2006-2007 MMSD Budget Comments

Jason Shepherd writing in the December 29, 2005 Isthmus:

  • Superintendent Art Rainwater: says the “most frustrating” part of his job is knowing there are ways to boost achievement with more resources, but not being able to allocate them. Instead, the district must each year try to find ways to minimize the hurt.
  • Board member Lawrie Kobza wants the board to review its strategic plan to ensure all students are being challenged with a rigorous curriculum.
  • Carol Carstensen, the current Board President says the “heterogenous” groupings, central to the West controversy (English 10, 1 curriculum for all), will be among the most important curriculum issues for 2006.
  • Ruth Robarts is closely watching an upcoming review of the district’s health insurance plans and pushing to ensure that performance goals for Rainwater include targeted gains for student achievement.
  • Johnny Winston says he’ll continue to seek additional revenue streams, including selling district land.

Read the full article here.

With respect to funding and new programs, the district spends a great deal on the controversial Reading Recovery program. The district also turned down millions in federal funds last year for the Reading First Program. Perhaps there are some opportunities to think differently with respect to curriculum and dollars in the district’s $329M+ budget, which increases annually.

Teacher Barb Williams offers her perspective on the expensive Reading Recovery program and the district’s language curriculum.

Board Candidate Maya Cole offers her thoughts on Transparency and the Budget

One thought on “2006-2007 MMSD Budget Comments”

  1. Heterogenous classes have been in place in MMSD for quite some time in grades K-8. The Sherman Middle School redesign implemented in Fall 2005 emphasized heterogenous classes. My daughter, Allie, is in 8th grade at Hamilton Middle School. With the exception of a class or two in math in 7th and 8th grades, my daughter’s classes, beginning in Kindergarten have been heterogenous. I see many positive social and academic reasons for heterogenous classes.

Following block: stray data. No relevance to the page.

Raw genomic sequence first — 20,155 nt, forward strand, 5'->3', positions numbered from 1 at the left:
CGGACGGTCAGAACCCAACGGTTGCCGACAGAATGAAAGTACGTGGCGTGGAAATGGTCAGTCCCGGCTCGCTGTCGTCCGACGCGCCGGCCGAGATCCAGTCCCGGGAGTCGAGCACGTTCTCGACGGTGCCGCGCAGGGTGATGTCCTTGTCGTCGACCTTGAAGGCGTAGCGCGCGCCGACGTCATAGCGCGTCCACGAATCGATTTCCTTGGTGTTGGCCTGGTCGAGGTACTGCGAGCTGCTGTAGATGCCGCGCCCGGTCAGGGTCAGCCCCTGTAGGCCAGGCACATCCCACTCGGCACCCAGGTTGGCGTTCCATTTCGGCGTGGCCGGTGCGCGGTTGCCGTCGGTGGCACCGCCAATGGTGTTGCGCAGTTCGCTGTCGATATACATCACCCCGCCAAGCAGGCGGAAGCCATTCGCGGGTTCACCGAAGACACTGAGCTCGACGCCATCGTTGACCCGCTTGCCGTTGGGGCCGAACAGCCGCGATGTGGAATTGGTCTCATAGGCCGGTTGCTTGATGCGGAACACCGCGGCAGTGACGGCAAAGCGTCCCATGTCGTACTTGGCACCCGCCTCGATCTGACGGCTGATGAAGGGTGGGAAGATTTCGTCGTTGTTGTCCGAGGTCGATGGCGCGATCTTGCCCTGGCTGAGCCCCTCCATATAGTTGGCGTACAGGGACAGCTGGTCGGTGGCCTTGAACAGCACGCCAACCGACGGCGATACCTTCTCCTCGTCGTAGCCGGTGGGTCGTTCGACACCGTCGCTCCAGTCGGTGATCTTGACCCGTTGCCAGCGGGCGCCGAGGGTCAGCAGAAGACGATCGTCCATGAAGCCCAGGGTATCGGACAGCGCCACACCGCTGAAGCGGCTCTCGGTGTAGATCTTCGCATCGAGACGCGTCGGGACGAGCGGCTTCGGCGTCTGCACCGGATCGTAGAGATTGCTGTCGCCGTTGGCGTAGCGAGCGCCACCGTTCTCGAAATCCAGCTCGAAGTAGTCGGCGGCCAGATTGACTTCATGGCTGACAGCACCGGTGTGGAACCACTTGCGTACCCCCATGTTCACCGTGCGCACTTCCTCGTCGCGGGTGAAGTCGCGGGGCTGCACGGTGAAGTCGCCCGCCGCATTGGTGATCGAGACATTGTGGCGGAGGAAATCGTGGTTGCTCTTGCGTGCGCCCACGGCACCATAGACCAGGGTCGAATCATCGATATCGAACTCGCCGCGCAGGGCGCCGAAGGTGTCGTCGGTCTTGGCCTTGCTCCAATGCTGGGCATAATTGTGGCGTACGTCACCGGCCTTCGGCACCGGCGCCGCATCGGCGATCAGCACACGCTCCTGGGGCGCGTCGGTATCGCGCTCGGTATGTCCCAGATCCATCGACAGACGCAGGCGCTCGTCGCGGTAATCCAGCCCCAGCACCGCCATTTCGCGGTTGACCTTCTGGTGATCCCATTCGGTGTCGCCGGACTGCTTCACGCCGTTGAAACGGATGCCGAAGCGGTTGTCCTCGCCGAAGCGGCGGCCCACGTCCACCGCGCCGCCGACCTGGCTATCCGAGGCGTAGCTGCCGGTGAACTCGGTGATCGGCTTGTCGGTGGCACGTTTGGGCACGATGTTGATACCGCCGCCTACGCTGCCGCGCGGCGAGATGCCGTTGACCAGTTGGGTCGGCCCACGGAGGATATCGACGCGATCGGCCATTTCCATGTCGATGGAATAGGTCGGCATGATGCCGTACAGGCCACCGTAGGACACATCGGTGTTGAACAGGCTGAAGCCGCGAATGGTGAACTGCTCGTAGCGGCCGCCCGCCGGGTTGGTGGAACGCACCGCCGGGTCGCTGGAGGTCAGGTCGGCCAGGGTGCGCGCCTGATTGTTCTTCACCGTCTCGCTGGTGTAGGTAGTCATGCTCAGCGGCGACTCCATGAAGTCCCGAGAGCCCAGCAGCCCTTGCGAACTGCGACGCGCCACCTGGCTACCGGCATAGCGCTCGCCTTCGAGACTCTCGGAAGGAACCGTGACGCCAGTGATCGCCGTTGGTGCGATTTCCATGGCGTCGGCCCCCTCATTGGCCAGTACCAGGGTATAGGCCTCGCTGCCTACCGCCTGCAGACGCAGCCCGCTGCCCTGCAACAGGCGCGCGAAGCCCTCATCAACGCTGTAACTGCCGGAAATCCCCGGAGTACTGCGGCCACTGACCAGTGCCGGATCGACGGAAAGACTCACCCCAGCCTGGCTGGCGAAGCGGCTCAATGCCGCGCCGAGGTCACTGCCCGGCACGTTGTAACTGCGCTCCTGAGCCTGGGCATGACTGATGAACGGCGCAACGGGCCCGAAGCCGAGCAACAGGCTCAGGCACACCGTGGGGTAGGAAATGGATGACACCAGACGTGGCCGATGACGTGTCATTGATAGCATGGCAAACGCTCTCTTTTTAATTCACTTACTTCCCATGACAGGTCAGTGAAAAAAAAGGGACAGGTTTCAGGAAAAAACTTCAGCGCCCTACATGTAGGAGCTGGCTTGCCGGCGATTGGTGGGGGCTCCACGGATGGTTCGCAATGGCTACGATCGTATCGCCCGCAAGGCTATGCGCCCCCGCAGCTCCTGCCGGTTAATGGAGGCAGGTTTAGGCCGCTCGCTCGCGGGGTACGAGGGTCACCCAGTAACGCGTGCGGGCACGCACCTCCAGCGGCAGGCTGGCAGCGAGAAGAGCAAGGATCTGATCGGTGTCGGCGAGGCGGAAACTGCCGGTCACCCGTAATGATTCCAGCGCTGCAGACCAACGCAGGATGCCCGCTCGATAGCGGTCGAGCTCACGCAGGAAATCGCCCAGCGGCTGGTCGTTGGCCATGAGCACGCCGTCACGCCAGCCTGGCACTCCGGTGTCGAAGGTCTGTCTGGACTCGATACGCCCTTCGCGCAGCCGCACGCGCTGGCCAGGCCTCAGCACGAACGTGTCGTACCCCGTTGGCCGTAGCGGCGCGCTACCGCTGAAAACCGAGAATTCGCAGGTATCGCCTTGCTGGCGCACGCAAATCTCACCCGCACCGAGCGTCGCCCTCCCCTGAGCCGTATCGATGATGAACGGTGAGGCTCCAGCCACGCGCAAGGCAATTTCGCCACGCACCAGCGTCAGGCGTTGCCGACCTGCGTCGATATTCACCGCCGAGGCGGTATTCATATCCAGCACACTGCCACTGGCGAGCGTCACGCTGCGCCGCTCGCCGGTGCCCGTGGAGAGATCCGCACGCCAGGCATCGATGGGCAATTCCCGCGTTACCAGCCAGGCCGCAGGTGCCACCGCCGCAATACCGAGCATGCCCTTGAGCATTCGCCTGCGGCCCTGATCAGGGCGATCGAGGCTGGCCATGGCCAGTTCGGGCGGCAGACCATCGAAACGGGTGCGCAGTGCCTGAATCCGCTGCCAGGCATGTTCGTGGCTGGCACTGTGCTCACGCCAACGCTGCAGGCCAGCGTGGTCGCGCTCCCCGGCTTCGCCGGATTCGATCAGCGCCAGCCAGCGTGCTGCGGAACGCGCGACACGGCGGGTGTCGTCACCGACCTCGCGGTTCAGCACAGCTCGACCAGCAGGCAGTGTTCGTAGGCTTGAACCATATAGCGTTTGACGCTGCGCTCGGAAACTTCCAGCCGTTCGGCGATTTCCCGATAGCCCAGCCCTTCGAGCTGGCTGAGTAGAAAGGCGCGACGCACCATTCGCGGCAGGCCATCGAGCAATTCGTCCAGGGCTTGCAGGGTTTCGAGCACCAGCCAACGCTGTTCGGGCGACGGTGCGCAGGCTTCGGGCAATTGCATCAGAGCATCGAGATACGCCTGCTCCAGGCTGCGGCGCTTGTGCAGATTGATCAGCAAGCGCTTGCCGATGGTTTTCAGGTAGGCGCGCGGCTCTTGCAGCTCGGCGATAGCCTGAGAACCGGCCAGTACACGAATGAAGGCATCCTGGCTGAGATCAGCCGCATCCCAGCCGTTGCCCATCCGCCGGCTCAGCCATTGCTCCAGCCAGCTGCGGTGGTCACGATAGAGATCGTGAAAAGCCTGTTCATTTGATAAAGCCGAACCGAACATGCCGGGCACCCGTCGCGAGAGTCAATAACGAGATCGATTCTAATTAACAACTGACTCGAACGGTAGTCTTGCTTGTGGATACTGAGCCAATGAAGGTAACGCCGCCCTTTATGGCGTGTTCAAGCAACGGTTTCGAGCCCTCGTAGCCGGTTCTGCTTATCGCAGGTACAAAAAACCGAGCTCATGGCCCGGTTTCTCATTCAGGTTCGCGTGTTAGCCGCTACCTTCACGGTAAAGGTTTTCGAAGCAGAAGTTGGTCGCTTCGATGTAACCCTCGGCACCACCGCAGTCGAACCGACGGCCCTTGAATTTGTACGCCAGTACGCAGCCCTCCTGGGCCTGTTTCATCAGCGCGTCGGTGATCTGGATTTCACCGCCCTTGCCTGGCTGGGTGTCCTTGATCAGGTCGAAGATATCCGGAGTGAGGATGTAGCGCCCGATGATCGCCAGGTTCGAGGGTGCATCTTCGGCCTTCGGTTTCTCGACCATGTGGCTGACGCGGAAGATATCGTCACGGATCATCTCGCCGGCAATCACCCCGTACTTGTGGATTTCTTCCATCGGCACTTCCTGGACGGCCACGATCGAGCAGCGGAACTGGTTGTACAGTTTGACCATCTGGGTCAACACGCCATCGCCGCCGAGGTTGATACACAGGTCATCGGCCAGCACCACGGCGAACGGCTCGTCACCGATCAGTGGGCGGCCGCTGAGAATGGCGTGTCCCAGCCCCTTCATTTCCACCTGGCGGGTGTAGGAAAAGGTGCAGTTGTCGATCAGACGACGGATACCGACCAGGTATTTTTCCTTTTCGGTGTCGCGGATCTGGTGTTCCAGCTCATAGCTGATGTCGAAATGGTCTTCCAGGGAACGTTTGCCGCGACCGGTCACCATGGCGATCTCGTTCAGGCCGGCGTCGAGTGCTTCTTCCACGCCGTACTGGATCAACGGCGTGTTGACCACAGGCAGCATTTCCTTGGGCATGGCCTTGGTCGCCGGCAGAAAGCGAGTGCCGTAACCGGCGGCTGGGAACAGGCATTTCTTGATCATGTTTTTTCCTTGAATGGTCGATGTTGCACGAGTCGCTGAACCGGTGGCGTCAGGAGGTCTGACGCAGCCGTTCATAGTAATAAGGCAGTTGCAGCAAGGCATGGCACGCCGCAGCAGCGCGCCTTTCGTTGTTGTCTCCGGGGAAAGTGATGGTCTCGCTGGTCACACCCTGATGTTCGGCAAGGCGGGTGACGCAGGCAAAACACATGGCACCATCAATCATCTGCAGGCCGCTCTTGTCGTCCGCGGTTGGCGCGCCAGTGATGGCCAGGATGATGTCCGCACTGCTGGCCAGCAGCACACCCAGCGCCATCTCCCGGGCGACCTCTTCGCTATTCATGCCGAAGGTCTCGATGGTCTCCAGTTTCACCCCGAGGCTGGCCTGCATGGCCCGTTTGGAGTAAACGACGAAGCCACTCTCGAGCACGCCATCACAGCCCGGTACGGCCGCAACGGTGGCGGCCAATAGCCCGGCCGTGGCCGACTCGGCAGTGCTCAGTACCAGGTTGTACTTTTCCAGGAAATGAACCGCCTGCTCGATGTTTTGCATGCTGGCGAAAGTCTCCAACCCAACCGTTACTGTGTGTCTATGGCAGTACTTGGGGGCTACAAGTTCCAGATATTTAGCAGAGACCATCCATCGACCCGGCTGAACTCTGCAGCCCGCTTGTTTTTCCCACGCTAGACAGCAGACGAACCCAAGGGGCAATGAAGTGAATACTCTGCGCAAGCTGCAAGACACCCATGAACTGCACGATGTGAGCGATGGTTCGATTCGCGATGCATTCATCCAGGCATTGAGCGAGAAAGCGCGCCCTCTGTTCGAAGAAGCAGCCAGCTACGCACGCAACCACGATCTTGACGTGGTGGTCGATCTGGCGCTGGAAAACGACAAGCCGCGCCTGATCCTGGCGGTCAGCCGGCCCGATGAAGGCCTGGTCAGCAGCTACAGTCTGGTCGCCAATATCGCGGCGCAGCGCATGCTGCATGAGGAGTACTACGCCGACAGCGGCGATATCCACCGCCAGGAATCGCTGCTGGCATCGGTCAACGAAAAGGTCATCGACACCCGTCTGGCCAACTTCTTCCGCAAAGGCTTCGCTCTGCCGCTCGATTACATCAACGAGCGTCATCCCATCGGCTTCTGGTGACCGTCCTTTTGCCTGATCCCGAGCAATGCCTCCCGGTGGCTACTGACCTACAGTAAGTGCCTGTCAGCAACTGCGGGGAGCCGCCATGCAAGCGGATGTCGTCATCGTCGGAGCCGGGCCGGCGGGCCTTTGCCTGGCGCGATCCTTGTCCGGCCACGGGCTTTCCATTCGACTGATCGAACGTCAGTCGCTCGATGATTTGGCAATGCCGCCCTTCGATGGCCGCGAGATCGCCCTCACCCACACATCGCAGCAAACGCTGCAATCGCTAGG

The West Grade 10 core English classes follow on the heels of the West High Grade 9 core English classes which are heterogenous. The English classes are one of the outputs of a multi-year grant West High received several years ago.
    Why haven’t discussions and assessments of heterogenous classes been on the board’s agenda at the committee level? What models for heterogenous classes exist besides the “all in one” group? This would seem to me to be a topic to be undertaken first at the Performance and Achievement Committee long before 2006. Maybe I missed the public discussions at the board level and the board directions.
    One reason for heterogenous classes is improved academic achievement for all students, especially those students facing learning challenges. That’s an important goal/objective for the board to have as part of the Board’s overall goal/objective of improved student achievement (student learning). However, I have not seen heterogenous classes stated as a board goal/objective nor have I seen any ongoing board oversight of this strategy. What results have we seen in elementary school, in middle school? What results have we seen for different learners? How have heterogenous classes affected progress toward the Board’s priorities?
    Basically, where are the MMSD data that continue to drive the implementation of heterogenous classes? Where are the MMSD student data that supports this as the primary organization for learning, because all learners benefit from this organizational approach?
    Considerable information on this topic is in the literature about homogenous vs. heterogenous classes. As Pam Nash, Assistant Superintendent of Secondary Schools, said earlier this fall at a parent meeting – the literature is 50/50 for/against heterogenous classes. What do MMSD data say about our children? Are more children excelling in this environment, are more children better prepared for post-high school education/careers. How are all our children doing? What are we learning, what should the next steps be?
    Perhaps, 2006 will be the year the School Board assumes a leadership role on this topic – MMSD is doing this because the School Board had made the decision that this was important for our students based upon the literature, administrative input, MMSD student data, public discussion, etc..

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